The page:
South Africa is slipping behind some other African markets in providing mobile broadband, Tom Allen, the chief operating officer of Smile Telecommunications, the telecoms operator founded six years ago by former MTN executive Irene Charnley, warned on Wednesday.
Allen, speaking at an Alcatel-Lucent press conference at the annual Africa Com telecoms event in Cape Town, reiterated comments he made at last year’s show that Smile is keen to enter the South African mobile broadband market if it can get access to radio frequency spectrum, particularly in the 800MHz band currently used by analogue terrestrial television broadcasters.
“Smile is very interested in South Africa, if we could get spectrum,” said Allen. “We wouldn’t be interested in 2,5GHz. We have 800MHz everywhere else. If we could get 800MHz here, then we’d be keen to go for that. If there’s a competition, we’ll be there to play.”
The relatively lower frequencies at 800MHz offer better propagation than signals at 2,5GHz, which is seen as more appropriate for use in dense urban areas.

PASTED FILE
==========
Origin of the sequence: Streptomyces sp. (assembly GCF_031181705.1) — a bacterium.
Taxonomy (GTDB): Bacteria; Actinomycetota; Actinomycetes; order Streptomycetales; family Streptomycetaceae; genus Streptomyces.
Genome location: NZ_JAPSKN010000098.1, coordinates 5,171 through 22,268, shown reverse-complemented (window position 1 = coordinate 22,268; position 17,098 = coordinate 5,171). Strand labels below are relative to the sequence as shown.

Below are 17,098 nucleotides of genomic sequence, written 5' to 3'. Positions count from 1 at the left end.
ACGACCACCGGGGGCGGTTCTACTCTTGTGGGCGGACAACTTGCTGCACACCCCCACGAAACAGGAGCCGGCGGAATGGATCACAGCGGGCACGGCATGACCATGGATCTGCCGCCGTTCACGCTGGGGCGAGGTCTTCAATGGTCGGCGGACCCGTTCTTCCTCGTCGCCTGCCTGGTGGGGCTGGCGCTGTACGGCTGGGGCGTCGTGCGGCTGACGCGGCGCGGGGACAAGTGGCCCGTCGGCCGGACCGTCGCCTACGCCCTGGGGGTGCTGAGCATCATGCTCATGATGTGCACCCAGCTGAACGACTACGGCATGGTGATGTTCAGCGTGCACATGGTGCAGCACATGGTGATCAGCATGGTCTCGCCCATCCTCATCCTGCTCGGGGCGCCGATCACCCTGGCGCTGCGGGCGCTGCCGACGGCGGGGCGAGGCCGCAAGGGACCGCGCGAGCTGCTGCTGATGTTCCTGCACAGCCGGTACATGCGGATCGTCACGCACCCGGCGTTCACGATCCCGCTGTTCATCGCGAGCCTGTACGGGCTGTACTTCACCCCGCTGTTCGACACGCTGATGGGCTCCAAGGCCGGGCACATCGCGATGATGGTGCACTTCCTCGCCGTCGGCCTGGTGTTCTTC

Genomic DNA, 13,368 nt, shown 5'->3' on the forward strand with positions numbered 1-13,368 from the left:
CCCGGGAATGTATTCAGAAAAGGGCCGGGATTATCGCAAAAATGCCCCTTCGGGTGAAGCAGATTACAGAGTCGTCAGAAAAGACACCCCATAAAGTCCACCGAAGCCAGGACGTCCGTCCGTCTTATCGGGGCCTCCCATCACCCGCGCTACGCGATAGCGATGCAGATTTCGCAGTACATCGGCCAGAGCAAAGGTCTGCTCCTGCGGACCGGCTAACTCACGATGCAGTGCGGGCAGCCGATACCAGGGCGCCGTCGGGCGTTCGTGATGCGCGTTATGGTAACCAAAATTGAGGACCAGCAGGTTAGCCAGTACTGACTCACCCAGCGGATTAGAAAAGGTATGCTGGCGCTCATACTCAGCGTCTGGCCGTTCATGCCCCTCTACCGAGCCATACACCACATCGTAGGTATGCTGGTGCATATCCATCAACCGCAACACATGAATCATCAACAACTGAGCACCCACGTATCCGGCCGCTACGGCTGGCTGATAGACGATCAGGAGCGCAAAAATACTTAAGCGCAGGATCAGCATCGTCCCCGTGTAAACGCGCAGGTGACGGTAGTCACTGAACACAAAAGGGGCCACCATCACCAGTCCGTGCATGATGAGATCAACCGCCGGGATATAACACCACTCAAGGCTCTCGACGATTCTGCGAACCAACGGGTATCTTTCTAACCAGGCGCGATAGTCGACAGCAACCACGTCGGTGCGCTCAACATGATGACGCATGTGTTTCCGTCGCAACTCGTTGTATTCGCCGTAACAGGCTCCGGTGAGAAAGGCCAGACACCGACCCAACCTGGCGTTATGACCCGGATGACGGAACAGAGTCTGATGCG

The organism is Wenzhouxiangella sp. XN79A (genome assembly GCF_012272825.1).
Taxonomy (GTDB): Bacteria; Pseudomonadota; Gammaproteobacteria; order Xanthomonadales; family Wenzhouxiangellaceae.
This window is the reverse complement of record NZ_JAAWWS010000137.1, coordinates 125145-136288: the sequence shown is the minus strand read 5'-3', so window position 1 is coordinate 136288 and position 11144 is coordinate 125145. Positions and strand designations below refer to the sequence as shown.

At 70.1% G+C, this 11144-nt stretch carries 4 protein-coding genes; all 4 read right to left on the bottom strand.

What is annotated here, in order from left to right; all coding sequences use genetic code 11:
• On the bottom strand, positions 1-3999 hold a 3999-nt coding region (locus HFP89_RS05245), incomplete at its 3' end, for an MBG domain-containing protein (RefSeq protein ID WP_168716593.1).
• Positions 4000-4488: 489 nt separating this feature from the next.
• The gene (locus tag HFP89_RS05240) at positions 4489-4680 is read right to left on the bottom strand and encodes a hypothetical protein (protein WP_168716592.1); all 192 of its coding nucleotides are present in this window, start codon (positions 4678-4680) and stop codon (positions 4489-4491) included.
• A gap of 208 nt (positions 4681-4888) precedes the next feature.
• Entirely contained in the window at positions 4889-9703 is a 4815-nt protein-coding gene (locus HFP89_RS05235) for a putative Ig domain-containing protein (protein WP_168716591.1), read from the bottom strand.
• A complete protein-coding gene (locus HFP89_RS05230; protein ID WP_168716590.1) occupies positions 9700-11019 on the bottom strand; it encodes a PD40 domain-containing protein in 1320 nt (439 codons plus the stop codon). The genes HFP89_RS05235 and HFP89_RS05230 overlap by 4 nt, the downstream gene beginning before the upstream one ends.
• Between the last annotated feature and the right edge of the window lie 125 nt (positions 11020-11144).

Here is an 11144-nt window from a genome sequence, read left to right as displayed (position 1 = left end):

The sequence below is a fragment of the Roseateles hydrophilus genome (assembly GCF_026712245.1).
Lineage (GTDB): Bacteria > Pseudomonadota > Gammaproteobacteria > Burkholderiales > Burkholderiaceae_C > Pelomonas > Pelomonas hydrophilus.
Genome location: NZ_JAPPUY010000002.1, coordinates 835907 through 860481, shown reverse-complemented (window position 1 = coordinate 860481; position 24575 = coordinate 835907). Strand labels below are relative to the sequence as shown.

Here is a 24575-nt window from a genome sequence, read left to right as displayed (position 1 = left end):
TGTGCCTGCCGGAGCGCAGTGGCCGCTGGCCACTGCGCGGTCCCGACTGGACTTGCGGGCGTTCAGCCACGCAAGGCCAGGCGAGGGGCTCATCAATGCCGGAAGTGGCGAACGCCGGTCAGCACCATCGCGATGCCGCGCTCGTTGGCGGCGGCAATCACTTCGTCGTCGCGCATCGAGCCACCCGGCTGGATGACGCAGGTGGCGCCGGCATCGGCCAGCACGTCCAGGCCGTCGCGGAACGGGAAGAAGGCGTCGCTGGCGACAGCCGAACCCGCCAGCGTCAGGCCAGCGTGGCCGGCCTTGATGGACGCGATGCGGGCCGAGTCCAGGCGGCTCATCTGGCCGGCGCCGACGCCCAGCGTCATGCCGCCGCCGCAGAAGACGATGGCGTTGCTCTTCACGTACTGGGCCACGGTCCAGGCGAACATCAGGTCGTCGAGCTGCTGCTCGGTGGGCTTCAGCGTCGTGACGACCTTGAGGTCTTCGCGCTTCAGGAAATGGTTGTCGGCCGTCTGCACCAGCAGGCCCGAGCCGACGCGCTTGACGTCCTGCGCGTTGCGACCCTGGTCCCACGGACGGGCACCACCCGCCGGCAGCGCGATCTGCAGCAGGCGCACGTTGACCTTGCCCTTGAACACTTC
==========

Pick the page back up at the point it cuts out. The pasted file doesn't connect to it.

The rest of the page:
“If the regulator was to realise how far behind South Africa is compared to what’s happening in Tanzania and Uganda, I would have thought they would have moved quicker than they have,” Allen said. “The 3G network in South Africa is not great, to be honest. Compared to Europe, it’s poor.”
Smile Communications operates fourth-generation (4G) broadband networks in Uganda, Tanzania and the Democratic Republic of Congo. The company is backed by Saudi Arabian firms Al-Nahla Technology and Atheeb Trading Company.
Smile started life as a WiMax operator but moved to 4G long-term evolution technology by 2009 when it “became obvious” that the digital dividend band around 800MHz was the “place to be”. — (c) 2013 NewsCentral Media